Have students to make a data table with the following categories in their interactive journals

- Type of materials

- Visual representation

- Distinguishing properties with subcategories – texture, strength, elasticity

Encourage students to use a hand lens and other appropriate tools to observe the properties of the materials. Students record observations and comments in interactive journal. Use guided questions to facilitate in-group discussions. Students' response to guided questions should be recorded in the journal. Examples of questions: What makes each of these materials different? What do the properties suggest about the structure of the materials? How does structure effect function? What properties do the fibers share? Explicit instruction: Debrief activity with whole class. Use power point or Prezi to help students relate activity to content. Use background information on polymeric structure to create Prezi or power point. Images of polymeric structures can be found in General Chemistry textbooks or through Google images. Allow to time to answer clarifying questions. In the next section of the activity, students will create 3D models to represent polymer structures – branched, linear, and cross linked. Provide students Velcro, synthetic hair, 2 ring stands, 2 clamps, 1 cross bar, scissor, and images of polymeric structure. Assist students in building models by showing a prototype. Advise students that Velcro should be used for the links or branches, and you can recommend a maximum number of Velcro links. Have students consider the fineness of the hair fibers, when attaching the Velcro. Students may want to use smaller strips between fibers. Allow time for students to construct, sketch and play with models. Use guided questions to facilitate in-group discussions. Have students sketch images of models on a dry erase board. Each model should be labeled and the polymeric structure identified. Facilitate the board meeting, using the guided questions as discussion prompts. Possible guided questions: How does structure effect movement? Why do some structures appear rigid? Which structure shows the least rigidity? How does structure affect various properties of hair – comb ability, brushing, curls, tangles, bounce, etc? Which model shows the greatest integrity and why?

Activity 3: Mini lab – Building simple polymers

Students will build models for polymers, polyethylene and polystyrene. Working in teams of three persons, they will construct linear and branched, homopolymers and copolymers. Prepare polymer cards in advanced, showing the molecular structure for each model. Use a power point slide to cut and paste images for the polymer cards. Images can be obtained from an internet search. Encourage students to use the cards to guide them in this activity.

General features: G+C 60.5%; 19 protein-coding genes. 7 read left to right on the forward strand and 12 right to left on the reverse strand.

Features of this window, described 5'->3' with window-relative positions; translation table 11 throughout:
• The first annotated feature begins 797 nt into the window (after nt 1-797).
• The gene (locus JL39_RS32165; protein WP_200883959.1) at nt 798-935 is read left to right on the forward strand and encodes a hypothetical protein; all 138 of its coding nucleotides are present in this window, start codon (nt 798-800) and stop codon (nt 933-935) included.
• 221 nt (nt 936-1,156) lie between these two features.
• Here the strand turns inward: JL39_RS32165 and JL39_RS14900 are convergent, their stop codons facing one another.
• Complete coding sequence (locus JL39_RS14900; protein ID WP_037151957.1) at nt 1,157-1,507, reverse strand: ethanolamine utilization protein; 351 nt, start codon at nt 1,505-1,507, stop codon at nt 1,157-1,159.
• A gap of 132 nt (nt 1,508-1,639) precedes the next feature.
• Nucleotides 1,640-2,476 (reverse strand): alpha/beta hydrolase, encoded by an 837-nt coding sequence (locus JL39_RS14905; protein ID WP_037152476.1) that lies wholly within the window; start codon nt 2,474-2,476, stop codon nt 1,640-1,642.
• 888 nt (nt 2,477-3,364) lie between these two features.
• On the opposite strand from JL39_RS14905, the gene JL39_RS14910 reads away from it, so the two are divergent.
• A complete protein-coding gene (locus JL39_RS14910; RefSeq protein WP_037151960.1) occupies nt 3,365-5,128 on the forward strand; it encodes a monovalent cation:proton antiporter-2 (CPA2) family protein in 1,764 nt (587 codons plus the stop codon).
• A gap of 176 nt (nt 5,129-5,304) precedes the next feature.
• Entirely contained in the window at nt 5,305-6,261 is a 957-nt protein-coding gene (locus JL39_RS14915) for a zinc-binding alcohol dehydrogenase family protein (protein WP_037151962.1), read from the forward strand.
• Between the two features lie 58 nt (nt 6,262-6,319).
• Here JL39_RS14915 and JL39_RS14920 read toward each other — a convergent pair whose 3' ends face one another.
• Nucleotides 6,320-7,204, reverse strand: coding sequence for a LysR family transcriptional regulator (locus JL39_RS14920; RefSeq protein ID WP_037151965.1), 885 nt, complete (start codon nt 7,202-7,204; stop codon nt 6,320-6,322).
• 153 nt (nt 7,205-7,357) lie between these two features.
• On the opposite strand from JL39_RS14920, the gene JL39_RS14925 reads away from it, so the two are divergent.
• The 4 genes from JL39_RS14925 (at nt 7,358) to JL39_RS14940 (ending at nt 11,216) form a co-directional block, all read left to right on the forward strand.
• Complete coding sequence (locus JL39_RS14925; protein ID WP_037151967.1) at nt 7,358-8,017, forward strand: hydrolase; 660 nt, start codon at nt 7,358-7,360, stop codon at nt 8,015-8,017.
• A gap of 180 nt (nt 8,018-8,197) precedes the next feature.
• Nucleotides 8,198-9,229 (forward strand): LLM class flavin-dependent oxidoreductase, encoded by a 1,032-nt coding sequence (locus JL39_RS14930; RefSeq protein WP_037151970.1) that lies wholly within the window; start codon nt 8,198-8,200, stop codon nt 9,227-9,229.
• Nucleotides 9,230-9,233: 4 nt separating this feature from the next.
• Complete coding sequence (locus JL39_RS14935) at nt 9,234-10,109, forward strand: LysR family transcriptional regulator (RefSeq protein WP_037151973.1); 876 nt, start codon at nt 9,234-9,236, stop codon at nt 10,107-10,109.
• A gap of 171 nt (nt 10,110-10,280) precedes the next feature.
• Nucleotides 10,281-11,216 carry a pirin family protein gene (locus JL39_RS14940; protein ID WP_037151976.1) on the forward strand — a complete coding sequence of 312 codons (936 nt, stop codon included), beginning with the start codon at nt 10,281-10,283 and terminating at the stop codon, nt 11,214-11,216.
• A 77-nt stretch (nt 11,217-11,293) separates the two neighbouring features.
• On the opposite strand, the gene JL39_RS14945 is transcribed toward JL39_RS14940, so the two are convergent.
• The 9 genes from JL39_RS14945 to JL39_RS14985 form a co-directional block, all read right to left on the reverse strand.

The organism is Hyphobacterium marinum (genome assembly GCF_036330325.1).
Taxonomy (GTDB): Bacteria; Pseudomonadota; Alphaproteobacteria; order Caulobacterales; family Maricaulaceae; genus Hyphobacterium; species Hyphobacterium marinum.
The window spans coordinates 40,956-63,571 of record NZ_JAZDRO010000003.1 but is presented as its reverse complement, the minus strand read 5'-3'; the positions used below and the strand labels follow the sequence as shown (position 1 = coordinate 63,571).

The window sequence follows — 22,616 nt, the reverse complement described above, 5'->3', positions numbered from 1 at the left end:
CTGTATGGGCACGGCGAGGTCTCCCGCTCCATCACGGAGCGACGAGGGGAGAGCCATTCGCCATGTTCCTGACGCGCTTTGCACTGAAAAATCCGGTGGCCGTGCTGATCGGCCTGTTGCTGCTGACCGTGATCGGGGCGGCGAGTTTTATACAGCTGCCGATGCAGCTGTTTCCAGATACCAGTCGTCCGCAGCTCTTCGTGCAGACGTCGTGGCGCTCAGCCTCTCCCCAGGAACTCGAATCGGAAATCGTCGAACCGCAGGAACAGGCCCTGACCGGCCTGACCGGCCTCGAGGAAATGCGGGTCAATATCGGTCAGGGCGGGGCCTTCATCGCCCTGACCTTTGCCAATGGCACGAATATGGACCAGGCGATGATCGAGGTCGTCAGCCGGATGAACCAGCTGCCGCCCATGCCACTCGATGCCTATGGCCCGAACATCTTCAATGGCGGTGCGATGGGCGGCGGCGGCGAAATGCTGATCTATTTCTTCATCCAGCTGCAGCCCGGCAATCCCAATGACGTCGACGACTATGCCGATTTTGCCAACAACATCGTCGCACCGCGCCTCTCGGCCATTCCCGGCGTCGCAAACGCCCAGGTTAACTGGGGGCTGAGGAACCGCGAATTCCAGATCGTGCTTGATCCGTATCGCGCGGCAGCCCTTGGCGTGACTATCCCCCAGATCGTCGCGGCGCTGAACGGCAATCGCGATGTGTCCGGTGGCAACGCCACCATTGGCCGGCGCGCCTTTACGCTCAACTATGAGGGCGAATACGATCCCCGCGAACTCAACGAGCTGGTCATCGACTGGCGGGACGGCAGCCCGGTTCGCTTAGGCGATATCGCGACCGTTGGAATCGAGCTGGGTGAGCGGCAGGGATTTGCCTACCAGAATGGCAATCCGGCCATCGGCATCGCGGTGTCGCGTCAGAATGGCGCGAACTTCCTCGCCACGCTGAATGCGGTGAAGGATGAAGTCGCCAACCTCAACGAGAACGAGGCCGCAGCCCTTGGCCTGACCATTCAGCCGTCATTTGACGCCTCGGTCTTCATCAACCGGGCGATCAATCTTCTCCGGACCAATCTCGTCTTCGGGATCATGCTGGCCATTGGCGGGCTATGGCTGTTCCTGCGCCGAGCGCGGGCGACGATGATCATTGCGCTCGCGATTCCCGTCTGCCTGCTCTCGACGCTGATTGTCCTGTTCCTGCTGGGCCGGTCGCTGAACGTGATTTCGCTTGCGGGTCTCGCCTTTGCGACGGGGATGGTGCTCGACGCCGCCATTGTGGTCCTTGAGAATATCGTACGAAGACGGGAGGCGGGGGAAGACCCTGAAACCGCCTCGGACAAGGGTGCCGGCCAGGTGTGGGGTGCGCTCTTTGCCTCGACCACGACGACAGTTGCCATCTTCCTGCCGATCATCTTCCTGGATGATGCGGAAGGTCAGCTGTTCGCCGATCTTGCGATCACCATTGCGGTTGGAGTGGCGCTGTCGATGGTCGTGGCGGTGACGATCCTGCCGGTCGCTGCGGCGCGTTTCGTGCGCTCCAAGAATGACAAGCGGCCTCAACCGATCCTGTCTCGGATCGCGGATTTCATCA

Mini lab – Building simple polymers.

Pairs or team of 3 persons.

Objective: Students will build simple models of polymers using gummy bears and marshmallows.

Create a data table with the following categories in their interactive journals

- Homopolymer

o subcategories: linear and branched

- Copolymers

o subcategories: blocked, random, graft

- Visual representation

Materials: gummy bears, marshmallows, pipe cleaners, long toothpicks, and polymer cards. Special note: needle and thread may be used to link the polymers together.

Procedure:

Building the homopolymers with monomers, ethene and styrene.

The monomer, ethene will be represented by gummy bears. The marshmallows with piper cleaner are used to represent the monomer, styrene

1. Students will gather materials to build linear models of polyethylene and polystyrene.

2. Cut a minimum of six pipe cleaners in half. Each half will be used to fashion the ring structure for styrene. Bend the pipe cleaner to form a loop and place the extend end into the marshmallow. This is the monomer, styrene.

3. Follow the structural sequence shown on the polymer cards to build models.

Building the copolymers, polyethylene and polystyrene.

4. Combine the polymers, polyethylene and polystyrene, randomly to form a random copolymer.

5. Rearrange this copolymer to form a block copolymer.

6. Rearrange the copolymer again to form a graft copolymer.

Possible Post activity Questions:

How do the properties of a copolymer differ from the properties of a homopolymer?

Why would synthetic hair be a copolymer?

Polystyrene is the polymer in Styrofoam and polyethylene is the polymer in plastic storage containers; as copolymers, what properties would they exhibit?

Debrief activity by eliciting comments in whole group discussion with students. Students' response to post lab questions should be recorded in the journal.

Activity 4 – Part A: Making polymers